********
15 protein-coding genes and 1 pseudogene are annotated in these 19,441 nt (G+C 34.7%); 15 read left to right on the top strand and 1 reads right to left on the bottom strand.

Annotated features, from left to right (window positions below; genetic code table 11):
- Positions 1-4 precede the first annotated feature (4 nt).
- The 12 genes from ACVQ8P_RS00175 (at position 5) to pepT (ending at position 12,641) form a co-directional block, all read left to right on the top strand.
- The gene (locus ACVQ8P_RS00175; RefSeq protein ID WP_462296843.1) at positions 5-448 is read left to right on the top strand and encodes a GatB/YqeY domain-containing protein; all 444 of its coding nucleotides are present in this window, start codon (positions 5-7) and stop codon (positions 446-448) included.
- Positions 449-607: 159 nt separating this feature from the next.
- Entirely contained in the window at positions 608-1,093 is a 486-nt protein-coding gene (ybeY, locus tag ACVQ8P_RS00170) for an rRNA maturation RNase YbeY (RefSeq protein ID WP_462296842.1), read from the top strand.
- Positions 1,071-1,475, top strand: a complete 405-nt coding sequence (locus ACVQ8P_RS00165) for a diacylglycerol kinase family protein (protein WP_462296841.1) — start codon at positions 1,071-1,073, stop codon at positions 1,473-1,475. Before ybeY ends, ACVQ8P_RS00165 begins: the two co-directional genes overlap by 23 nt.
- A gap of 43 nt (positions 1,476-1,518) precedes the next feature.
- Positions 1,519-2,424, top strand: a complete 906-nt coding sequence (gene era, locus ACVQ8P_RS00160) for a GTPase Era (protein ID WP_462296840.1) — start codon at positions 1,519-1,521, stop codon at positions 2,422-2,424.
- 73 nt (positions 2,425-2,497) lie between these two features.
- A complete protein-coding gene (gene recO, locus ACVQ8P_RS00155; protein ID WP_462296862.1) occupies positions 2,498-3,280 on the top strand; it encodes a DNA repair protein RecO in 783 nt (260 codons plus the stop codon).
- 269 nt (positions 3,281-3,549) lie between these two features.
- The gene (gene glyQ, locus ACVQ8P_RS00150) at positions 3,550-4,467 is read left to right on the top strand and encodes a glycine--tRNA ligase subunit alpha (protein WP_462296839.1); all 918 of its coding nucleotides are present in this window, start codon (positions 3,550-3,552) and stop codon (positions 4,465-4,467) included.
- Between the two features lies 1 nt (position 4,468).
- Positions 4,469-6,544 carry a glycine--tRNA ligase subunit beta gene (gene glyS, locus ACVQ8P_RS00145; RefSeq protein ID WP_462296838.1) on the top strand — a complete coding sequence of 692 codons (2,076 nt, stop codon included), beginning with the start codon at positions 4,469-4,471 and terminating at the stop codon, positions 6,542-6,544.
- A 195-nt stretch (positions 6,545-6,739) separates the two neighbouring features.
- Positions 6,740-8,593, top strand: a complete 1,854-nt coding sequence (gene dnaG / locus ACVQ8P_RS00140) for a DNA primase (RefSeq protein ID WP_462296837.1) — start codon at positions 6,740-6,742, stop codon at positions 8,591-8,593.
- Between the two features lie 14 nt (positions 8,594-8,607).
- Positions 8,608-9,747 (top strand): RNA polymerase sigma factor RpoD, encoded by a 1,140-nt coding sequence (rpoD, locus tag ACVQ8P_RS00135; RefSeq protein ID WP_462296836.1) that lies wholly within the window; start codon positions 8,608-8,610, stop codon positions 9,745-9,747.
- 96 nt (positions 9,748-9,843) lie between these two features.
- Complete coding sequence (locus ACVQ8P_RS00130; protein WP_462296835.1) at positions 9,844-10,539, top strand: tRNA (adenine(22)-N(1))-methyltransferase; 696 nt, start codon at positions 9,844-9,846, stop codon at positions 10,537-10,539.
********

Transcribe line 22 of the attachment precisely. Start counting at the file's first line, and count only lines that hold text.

- Complete coding sequence (locus ACVQ8P_RS00130; protein WP_462296835.1) at positions 9,844-10,539, top strand: tRNA (adenine(22)-N(1))-methyltransferase; 696 nt, start codon at positions 9,844-9,846, stop codon at positions 10,537-10,539.